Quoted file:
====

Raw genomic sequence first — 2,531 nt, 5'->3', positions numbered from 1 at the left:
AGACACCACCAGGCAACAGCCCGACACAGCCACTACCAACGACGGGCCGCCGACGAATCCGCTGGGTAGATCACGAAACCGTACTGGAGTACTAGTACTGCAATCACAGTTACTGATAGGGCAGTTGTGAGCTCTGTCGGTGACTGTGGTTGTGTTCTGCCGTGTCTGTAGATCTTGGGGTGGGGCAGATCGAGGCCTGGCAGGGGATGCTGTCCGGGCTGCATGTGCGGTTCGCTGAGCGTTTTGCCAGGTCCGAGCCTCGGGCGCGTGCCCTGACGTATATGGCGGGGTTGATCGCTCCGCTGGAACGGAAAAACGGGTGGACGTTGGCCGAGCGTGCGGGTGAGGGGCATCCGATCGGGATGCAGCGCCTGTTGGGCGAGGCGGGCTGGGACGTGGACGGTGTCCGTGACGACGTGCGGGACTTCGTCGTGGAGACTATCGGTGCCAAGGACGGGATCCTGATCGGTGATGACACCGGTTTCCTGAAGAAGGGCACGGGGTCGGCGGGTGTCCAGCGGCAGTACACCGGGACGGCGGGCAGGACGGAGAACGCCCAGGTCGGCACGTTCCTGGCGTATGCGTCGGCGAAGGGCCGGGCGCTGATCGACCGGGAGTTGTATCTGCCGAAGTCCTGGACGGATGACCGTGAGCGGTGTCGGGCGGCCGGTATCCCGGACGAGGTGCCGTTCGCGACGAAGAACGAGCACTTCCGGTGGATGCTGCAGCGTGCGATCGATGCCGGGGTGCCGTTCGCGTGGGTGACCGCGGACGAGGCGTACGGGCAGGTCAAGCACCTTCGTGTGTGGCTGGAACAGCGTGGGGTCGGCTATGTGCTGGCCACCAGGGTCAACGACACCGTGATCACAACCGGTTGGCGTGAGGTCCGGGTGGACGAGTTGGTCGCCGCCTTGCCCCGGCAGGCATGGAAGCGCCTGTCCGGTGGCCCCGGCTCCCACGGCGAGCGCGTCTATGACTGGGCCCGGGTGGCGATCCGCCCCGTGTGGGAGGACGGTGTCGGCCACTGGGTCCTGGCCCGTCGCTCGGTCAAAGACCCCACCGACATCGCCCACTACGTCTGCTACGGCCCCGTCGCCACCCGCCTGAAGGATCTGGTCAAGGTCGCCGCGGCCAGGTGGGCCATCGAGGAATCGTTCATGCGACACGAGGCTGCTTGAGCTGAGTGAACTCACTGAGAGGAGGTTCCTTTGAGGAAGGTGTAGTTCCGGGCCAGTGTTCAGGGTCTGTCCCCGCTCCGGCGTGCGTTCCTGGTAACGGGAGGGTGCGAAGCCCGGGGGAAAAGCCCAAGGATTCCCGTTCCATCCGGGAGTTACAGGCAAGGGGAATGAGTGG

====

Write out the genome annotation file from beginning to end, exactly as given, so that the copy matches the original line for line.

Raw genomic sequence first — 2,531 nt, 5'->3', positions numbered from 1 at the left:
AGACACCACCAGGCAACAGCCCGACACAGCCACTACCAACGACGGGCCGCCGACGAATCCGCTGGGTAGATCACGAAACCGTACTGGAGTACTAGTACTGCAATCACAGTTACTGATAGGGCAGTTGTGAGCTCTGTCGGTGACTGTGGTTGTGTTCTGCCGTGTCTGTAGATCTTGGGGTGGGGCAGATCGAGGCCTGGCAGGGGATGCTGTCCGGGCTGCATGTGCGGTTCGCTGAGCGTTTTGCCAGGTCCGAGCCTCGGGCGCGTGCCCTGACGTATATGGCGGGGTTGATCGCTCCGCTGGAACGGAAAAACGGGTGGACGTTGGCCGAGCGTGCGGGTGAGGGGCATCCGATCGGGATGCAGCGCCTGTTGGGCGAGGCGGGCTGGGACGTGGACGGTGTCCGTGACGACGTGCGGGACTTCGTCGTGGAGACTATCGGTGCCAAGGACGGGATCCTGATCGGTGATGACACCGGTTTCCTGAAGAAGGGCACGGGGTCGGCGGGTGTCCAGCGGCAGTACACCGGGACGGCGGGCAGGACGGAGAACGCCCAGGTCGGCACGTTCCTGGCGTATGCGTCGGCGAAGGGCCGGGCGCTGATCGACCGGGAGTTGTATCTGCCGAAGTCCTGGACGGATGACCGTGAGCGGTGTCGGGCGGCCGGTATCCCGGACGAGGTGCCGTTCGCGACGAAGAACGAGCACTTCCGGTGGATGCTGCAGCGTGCGATCGATGCCGGGGTGCCGTTCGCGTGGGTGACCGCGGACGAGGCGTACGGGCAGGTCAAGCACCTTCGTGTGTGGCTGGAACAGCGTGGGGTCGGCTATGTGCTGGCCACCAGGGTCAACGACACCGTGATCACAACCGGTTGGCGTGAGGTCCGGGTGGACGAGTTGGTCGCCGCCTTGCCCCGGCAGGCATGGAAGCGCCTGTCCGGTGGCCCCGGCTCCCACGGCGAGCGCGTCTATGACTGGGCCCGGGTGGCGATCCGCCCCGTGTGGGAGGACGGTGTCGGCCACTGGGTCCTGGCCCGTCGCTCGGTCAAAGACCCCACCGACATCGCCCACTACGTCTGCTACGGCCCCGTCGCCACCCGCCTGAAGGATCTGGTCAAGGTCGCCGCGGCCAGGTGGGCCATCGAGGAATCGTTCATGCGACACGAGGCTGCTTGAGCTGAGTGAACTCACTGAGAGGAGGTTCCTTTGAGGAAGGTGTAGTTCCGGGCCAGTGTTCAGGGTCTGTCCCCGCTCCGGCGTGCGTTCCTGGTAACGGGAGGGTGCGAAGCCCGGGGGAAAAGCCCAAGGATTCCCGTTCCATCCGGGAGTTACAGGCAAGGGGAATGAGTGG